Geographic Atrophy in AMD

Two scientific posters presented at AAO 2019 highlighted findings from studies pertaining to geographic atrophy (GA) in different age-related macular degeneration (AMD) types.

The first was titled “Quantitative Fundus Autofluorescence Defines Two Phenotypes of GA Secondary to AMD.” The study authors measured levels of quantitative fundus autofluorescence (qAF) in GA lobules to determine any association with dominant predecessor intermediate AMD (iAMD) lesion type. The goal was to define two primary subtypes of GA secondary to AMD. The study included 66 regions of interest (ROIs; which included all atrophic lobules) of 31 eyes of 24 pseudophakic patients with GA secondary to AMD. ROIs were evaluated with mean qAF and spectral domain optical coherence tomography (SD-OCT). ROIs were stratified into two groups based on the lesion’s iAMD predecessor: soft drusen/pigment epithelial detachment or subretinal drusenoid deposits on SD-OCT. The two groups had significant differences in mean qAF (group 1: lower qAF, 37.0 ± 11.9 qAF units vs. group 2: higher qAF, 72.4 ± 12.3 qAF units; P<0.001; t test). The authors concluded that GA lesions can be stratified into two groups based on gAF and the predecessor-associated iAMD lesion. They suggested that using the qAF of GA may contribute to the overall pathogenesis of GA and help develop an individualized patient prognosis.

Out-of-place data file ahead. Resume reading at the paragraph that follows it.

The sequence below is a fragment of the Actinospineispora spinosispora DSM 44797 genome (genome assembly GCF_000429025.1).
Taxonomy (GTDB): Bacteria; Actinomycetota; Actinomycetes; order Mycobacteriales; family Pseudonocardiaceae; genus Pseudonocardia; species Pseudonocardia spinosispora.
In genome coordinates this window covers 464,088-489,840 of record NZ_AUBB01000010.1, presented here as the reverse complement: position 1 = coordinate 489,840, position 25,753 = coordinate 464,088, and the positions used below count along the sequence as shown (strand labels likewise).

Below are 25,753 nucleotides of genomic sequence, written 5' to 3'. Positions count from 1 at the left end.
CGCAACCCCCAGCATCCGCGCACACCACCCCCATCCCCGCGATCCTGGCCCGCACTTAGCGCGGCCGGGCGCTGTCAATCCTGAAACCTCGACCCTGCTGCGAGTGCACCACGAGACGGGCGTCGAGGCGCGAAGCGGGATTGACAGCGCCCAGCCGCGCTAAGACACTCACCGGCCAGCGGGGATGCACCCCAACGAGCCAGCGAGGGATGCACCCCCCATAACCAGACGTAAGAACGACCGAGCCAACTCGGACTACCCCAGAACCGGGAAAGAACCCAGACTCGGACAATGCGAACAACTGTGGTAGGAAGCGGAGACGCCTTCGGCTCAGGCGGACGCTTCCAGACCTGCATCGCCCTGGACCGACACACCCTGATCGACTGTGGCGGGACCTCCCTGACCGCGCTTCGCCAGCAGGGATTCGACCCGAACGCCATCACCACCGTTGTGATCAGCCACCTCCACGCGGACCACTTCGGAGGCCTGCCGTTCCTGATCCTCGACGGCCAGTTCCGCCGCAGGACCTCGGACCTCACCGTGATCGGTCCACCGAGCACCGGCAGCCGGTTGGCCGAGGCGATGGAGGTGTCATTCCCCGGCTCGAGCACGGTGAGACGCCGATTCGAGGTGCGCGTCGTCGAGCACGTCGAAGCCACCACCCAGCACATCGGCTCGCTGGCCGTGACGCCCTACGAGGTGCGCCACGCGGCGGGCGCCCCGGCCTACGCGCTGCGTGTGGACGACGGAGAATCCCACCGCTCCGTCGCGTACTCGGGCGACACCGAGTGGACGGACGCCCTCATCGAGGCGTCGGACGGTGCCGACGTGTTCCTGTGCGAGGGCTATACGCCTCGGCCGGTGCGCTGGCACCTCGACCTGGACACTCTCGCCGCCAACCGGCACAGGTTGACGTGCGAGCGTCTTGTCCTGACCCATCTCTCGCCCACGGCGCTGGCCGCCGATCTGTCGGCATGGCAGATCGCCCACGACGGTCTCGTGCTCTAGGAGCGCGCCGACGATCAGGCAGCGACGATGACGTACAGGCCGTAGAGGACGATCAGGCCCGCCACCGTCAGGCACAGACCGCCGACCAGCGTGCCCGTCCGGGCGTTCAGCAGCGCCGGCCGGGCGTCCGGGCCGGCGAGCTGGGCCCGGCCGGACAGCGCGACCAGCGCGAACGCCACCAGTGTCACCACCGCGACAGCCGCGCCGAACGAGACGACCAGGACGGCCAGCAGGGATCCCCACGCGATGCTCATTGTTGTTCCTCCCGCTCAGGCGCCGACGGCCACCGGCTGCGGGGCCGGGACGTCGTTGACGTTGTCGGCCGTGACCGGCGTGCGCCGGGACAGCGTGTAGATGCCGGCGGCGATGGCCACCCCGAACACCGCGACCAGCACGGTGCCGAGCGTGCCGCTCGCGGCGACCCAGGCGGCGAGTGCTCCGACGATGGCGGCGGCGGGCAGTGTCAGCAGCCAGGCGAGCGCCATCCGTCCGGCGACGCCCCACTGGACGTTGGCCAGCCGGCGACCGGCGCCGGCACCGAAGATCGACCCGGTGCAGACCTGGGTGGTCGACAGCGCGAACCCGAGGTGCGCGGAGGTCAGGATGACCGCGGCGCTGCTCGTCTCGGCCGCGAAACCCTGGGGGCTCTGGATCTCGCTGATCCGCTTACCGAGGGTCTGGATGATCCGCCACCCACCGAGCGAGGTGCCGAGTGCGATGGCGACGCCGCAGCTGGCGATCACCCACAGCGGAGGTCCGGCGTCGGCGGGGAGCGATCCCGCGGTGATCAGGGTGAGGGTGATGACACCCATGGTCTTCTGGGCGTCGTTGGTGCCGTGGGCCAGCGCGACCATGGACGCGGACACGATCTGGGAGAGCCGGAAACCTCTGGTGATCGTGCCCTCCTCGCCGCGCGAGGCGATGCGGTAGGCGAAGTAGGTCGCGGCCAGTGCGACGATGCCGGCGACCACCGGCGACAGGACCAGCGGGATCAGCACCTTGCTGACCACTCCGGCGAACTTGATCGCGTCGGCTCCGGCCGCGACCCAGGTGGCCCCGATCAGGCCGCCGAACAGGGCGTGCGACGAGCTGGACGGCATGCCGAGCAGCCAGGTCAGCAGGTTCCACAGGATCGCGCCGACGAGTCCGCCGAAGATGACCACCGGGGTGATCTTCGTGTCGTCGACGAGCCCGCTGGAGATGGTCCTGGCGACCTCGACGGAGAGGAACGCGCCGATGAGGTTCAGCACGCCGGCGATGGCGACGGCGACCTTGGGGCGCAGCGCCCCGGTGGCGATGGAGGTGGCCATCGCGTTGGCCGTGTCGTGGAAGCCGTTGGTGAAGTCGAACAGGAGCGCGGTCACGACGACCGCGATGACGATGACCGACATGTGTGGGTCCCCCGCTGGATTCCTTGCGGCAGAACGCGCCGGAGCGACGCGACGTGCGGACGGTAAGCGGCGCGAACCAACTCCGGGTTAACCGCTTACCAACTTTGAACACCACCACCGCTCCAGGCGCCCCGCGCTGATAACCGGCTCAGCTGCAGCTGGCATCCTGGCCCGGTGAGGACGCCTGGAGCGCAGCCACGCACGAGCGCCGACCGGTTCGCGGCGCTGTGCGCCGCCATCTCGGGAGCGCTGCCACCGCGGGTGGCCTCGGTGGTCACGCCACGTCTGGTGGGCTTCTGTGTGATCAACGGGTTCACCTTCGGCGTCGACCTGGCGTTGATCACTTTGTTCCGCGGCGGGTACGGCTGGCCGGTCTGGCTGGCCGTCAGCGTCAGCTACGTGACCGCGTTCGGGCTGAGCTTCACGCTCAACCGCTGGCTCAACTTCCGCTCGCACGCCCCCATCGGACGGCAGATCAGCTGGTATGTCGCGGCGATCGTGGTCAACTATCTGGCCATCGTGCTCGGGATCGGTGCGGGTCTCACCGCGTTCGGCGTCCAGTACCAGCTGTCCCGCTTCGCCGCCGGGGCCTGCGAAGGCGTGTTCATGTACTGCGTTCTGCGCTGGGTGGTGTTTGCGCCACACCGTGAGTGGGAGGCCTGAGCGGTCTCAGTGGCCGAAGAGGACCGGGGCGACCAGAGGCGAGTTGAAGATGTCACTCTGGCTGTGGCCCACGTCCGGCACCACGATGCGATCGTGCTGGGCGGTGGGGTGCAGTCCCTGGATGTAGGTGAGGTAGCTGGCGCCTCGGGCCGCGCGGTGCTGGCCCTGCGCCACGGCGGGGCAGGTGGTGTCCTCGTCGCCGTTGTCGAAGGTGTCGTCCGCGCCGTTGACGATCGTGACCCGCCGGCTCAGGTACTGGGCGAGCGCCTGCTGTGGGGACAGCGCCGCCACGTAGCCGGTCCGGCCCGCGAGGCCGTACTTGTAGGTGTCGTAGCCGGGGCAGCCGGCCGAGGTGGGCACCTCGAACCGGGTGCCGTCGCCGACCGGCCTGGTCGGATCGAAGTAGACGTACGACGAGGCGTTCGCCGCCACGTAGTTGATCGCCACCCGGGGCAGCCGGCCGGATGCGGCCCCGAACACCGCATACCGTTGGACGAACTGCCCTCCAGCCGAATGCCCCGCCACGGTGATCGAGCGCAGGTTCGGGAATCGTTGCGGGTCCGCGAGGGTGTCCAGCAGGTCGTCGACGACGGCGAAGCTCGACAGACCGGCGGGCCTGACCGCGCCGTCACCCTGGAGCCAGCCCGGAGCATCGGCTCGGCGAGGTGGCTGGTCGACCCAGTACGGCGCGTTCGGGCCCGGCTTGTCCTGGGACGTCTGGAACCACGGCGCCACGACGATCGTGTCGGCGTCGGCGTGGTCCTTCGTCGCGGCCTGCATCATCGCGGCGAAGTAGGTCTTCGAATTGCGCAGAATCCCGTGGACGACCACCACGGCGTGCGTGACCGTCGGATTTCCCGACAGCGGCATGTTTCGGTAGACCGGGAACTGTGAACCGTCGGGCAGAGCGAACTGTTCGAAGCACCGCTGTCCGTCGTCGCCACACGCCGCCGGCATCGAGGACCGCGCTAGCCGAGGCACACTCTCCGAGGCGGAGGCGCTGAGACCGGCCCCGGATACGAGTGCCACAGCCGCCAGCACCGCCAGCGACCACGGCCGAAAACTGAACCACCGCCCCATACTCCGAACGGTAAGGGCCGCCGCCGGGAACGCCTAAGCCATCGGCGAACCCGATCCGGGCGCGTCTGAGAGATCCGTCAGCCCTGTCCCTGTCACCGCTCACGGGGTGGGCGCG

The second poster, “Geographic Atrophy in Patients Receiving Anti-VEGF Treatment for nAMD,” discussed the outcomes of a retrospective cohort study that compared GA growth in eyes with neovascular AMD (nAMD) treated with aflibercept, bevacizumab, and/or ranibizumab. The study took place from October 2006 through February 2019. Cirrus Advanced RPE Analysis software was used to identify GA, and SAS 9.4 was used to compute unpaired t tests, analysis of variance, and multiple regression. Final analysis included 197 eyes. Over a 24-month period, the average number of antivascular endothelial growth factor (anti-VEGF) injections received was 13. During the study, 22% of eyes developed new GA. The mean area of GA increased from 1.71 mm² to 2.93 mm²; growth rate was associated with hypertension, stroke, baseline best corrected visual acuity, baseline GA, and baseline drusen. At 24 months, eyes with 11 or more injections had significantly less GA area and growth rate. GA progression did not largely differ based on which anti-VEGF was used. The authors concluded, “Treating nAMD with aflibercept, bevacizumab, or ranibizumab demonstrated comparable GA development at 24 months. [The] number of injections inversely correlated with GA area and growth.”